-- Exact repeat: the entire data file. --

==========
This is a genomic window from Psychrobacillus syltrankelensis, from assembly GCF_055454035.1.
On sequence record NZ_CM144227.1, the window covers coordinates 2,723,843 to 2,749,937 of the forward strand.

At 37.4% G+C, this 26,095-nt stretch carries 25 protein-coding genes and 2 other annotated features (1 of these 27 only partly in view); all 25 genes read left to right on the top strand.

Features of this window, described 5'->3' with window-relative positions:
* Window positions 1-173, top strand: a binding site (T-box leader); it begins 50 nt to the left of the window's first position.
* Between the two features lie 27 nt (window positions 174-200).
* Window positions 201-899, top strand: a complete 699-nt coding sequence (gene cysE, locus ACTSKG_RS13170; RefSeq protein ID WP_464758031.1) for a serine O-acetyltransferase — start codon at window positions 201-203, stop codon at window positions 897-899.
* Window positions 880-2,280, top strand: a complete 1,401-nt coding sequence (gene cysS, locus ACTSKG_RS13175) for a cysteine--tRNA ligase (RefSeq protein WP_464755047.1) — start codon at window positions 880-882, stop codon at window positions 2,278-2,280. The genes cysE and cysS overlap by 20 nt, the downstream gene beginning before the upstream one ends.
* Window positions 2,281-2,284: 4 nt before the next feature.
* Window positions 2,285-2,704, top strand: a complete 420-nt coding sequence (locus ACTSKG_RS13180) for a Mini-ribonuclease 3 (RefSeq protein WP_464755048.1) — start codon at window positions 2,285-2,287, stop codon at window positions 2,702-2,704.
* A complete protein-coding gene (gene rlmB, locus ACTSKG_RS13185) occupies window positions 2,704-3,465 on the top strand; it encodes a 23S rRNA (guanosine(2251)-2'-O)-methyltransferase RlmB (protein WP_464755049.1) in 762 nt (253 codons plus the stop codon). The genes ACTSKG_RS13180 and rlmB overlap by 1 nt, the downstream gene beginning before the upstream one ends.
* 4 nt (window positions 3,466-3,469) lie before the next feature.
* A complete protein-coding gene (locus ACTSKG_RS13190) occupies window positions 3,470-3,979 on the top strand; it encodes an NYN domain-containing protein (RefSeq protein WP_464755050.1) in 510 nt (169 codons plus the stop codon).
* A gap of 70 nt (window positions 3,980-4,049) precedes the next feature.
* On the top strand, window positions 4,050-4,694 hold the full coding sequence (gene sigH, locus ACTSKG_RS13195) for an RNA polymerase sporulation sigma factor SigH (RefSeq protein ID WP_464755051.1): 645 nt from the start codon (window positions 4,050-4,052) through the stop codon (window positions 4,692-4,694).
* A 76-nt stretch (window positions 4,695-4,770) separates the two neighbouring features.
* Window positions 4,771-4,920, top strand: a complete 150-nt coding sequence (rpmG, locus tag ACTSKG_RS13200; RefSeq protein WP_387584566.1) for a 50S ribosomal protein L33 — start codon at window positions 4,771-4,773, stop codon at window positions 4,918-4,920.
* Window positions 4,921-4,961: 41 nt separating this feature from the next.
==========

This is a genomic window from Psychrobacillus syltrankelensis, from assembly GCF_055454035.1.
On sequence record NZ_CM144227.1, the window covers coordinates 2,723,843 to 2,749,937 of the forward strand.

At 37.4% G+C, this 26,095-nt stretch carries 25 protein-coding genes and 2 other annotated features (1 of these 27 only partly in view); all 25 genes read left to right on the top strand.

Features of this window, described 5'->3' with window-relative positions:
* Window positions 1-173, top strand: a binding site (T-box leader); it begins 50 nt to the left of the window's first position.
* Between the two features lie 27 nt (window positions 174-200).
* Window positions 201-899, top strand: a complete 699-nt coding sequence (gene cysE, locus ACTSKG_RS13170; RefSeq protein ID WP_464758031.1) for a serine O-acetyltransferase — start codon at window positions 201-203, stop codon at window positions 897-899.
* Window positions 880-2,280, top strand: a complete 1,401-nt coding sequence (gene cysS, locus ACTSKG_RS13175) for a cysteine--tRNA ligase (RefSeq protein WP_464755047.1) — start codon at window positions 880-882, stop codon at window positions 2,278-2,280. The genes cysE and cysS overlap by 20 nt, the downstream gene beginning before the upstream one ends.
* Window positions 2,281-2,284: 4 nt before the next feature.
* Window positions 2,285-2,704, top strand: a complete 420-nt coding sequence (locus ACTSKG_RS13180) for a Mini-ribonuclease 3 (RefSeq protein WP_464755048.1) — start codon at window positions 2,285-2,287, stop codon at window positions 2,702-2,704.
* A complete protein-coding gene (gene rlmB, locus ACTSKG_RS13185) occupies window positions 2,704-3,465 on the top strand; it encodes a 23S rRNA (guanosine(2251)-2'-O)-methyltransferase RlmB (protein WP_464755049.1) in 762 nt (253 codons plus the stop codon). The genes ACTSKG_RS13180 and rlmB overlap by 1 nt, the downstream gene beginning before the upstream one ends.
* 4 nt (window positions 3,466-3,469) lie before the next feature.
* A complete protein-coding gene (locus ACTSKG_RS13190) occupies window positions 3,470-3,979 on the top strand; it encodes an NYN domain-containing protein (RefSeq protein WP_464755050.1) in 510 nt (169 codons plus the stop codon).
* A gap of 70 nt (window positions 3,980-4,049) precedes the next feature.
* On the top strand, window positions 4,050-4,694 hold the full coding sequence (gene sigH, locus ACTSKG_RS13195) for an RNA polymerase sporulation sigma factor SigH (RefSeq protein ID WP_464755051.1): 645 nt from the start codon (window positions 4,050-4,052) through the stop codon (window positions 4,692-4,694).
* A 76-nt stretch (window positions 4,695-4,770) separates the two neighbouring features.
* Window positions 4,771-4,920, top strand: a complete 150-nt coding sequence (rpmG, locus tag ACTSKG_RS13200; RefSeq protein WP_387584566.1) for a 50S ribosomal protein L33 — start codon at window positions 4,771-4,773, stop codon at window positions 4,918-4,920.
* Window positions 4,921-4,961: 41 nt separating this feature from the next.